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Nuclear & Radioactive playlist: https://www.youtube.com/playlist?list=PL4CD7F0970A5F16AB more at: http://scitech.quickfound.net Radioactive waste transportation safety tests conducted by Sandia National Laboratories in 1977 and 1978. A truck carrying a 22 ton nuclear waste flask (aka cask) crashes head on into a 690 ton concrete block at 60 miles per hour. After cleanup, the same cask is impacted into the block at 84 miles per hour. 3rd test: a locomotive crashes into a truck holding a 25 ton radioactive waste cask at 81 miles per hour. Final test: a 74 ton nuclear waste cask aboard a cask rail car impacts the concrete block at 81 mph, then is burned by a pool of jet fuel for 90 minutes, during which temps exceeded 1400 degrees F. What is not mentioned is the possibility of a nuclear waste cask truck impacting another truck traveling at 60+ mph in the opposite direction making the combined velocity 120+ mph. Public domain film slightly cropped to remove uneven edges, with the aspect ratio corrected, and one-pass brightness-contrast-color correction & mild video noise reduction applied. The soundtrack was also processed with volume normalization, noise reduction, clipping reduction, and/or equalization (the resulting sound, though not perfect, is far less noisy than the original). http://creativecommons.org/licenses/by-sa/3.0/ https://en.wikipedia.org/wiki/Nuclear_flask A nuclear flask is a shipping container that is used to transport active nuclear materials between nuclear power station and spent fuel reprocessing facilities. Each shipping container is designed to maintain its integrity under normal transportation conditions and during hypothetical accident conditions. They must protect their contents against damage from the outside world, such as impact or fire. They must also contain their contents from leakage, both for physical leakage and for radiological shielding. Spent nuclear fuel shipping casks are used to transport spent nuclear fuel used in nuclear power plants and research reactors to disposal sites such as the nuclear reprocessing center at COGEMA La Hague site... In the United States, the acceptability of the design of each cask is judged against Title 10, Part 71, of the Code of Federal Regulations (other nations' shipping casks, possibly excluding Russia's, are designed and tested to similar standards (International Atomic Energy Agency "Regulations for the Safe Transport of Radioactive Material" No. TS-R-1)). The designs must demonstrate (possibly by computer modelling) protection against radiological release to the environment under all four of the following hypothetical accident conditions, designed to encompass 99% of all accidents: - A 9-meter (30 ft) free fall onto an unyielding surface - A puncture test allowing the container to free-fall 1 meter (about 39 inches) onto a steel rod 15 centimeters (about 6 inches) in diameter - A 30-minute, all-engulfing fire at 800 degrees Celsius (1475 degrees Fahrenheit) - An 8-hour immersion under 0.9 meter (3 ft) of water. - Further, an undamaged package must be subjected to a one-hour immersion under 200 meters (655 ft) of water. In addition, between 1975 and 1977 Sandia National Laboratories conducted full-scale crash tests on spent nuclear fuel shipping casks. Although the casks were damaged, none would have leaked... Since 1965, approximately 3,000 shipments of spent nuclear fuel have been transported safely over the U.S.'s highways, waterways, and railroads. Baltimore train tunnel fire On July 18, 2001, a freight train carrying hazardous (non-nuclear) materials derailed and caught fire while passing through the Howard Street railroad tunnel in downtown Baltimore, Maryland, United States. The fire burned for 3 days, with temperatures as high as 1000 °C (1800 °F). Since the casks are designed for a 30-minute fire at 800 °C (1475 °F), several reports have been made regarding the inability of the casks to survive... State of Nevada The State of Nevada, USA, released a report entitled, "Implications of the Baltimore Rail Tunnel Fire for Full-Scale Testing of Shipping Casks" on February 25, 2003. In the report, they said a hypothetical spent nuclear fuel accident based on the Baltimore fire: - "Concluded steel-lead-steel cask would have failed after 6.3 hours; monolithic steel cask would have failed after 11-12.5 hours." - "Contaminated Area: 32 square miles (82 km2)" - "Latent cancer fatalities: 4,000-28,000 over 50 years (200-1,400 during first year)" - "Cleanup cost: $13.7 Billion (2001 Dollars)"...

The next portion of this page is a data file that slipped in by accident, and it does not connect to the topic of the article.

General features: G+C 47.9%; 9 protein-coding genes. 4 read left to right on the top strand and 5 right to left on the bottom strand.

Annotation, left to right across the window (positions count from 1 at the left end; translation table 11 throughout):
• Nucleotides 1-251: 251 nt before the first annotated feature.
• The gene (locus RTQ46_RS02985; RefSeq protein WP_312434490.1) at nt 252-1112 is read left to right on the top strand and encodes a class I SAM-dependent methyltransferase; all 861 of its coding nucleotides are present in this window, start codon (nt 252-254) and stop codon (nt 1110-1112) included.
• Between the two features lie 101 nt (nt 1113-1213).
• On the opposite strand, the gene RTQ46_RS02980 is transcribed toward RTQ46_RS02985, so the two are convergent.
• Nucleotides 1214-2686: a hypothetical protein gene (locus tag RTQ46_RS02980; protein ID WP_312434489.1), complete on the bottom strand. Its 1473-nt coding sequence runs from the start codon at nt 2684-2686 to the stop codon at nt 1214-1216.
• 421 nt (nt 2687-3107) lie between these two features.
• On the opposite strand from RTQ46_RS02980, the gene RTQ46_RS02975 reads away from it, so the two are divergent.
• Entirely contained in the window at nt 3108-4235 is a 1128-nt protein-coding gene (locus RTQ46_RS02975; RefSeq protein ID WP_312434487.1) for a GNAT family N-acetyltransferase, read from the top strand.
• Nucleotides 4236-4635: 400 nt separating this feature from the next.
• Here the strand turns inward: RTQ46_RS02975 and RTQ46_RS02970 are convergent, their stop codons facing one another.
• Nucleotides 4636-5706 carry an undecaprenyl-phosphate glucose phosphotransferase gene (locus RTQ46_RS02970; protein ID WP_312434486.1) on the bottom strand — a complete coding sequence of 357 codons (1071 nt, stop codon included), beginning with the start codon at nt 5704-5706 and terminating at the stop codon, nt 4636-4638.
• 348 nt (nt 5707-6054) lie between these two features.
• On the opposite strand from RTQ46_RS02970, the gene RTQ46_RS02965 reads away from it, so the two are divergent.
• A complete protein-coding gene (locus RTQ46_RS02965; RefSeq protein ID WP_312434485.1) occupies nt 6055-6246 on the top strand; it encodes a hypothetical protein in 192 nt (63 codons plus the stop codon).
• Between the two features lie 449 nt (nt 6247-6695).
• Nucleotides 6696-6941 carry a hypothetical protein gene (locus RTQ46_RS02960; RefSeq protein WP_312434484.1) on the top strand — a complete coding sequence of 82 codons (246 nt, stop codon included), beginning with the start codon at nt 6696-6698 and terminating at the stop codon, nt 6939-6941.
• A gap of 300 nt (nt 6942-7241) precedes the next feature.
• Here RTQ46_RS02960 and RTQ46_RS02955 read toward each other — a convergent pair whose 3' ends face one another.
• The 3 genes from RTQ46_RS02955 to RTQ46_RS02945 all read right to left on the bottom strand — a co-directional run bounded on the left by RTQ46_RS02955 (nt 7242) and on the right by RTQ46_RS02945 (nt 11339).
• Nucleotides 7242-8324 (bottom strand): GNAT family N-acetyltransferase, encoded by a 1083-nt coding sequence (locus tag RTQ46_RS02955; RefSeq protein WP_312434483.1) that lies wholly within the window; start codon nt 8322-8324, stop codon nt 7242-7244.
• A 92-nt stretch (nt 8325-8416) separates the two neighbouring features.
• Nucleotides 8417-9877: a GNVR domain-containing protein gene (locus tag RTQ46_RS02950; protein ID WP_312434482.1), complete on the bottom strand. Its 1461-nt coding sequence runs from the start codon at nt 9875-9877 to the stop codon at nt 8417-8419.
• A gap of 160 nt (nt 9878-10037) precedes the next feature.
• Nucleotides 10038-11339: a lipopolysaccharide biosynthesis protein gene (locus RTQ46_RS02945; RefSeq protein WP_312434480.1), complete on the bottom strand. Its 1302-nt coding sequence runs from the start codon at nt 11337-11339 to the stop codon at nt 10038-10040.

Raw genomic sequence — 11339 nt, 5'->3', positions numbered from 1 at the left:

Views: 448567 Jeff Quitney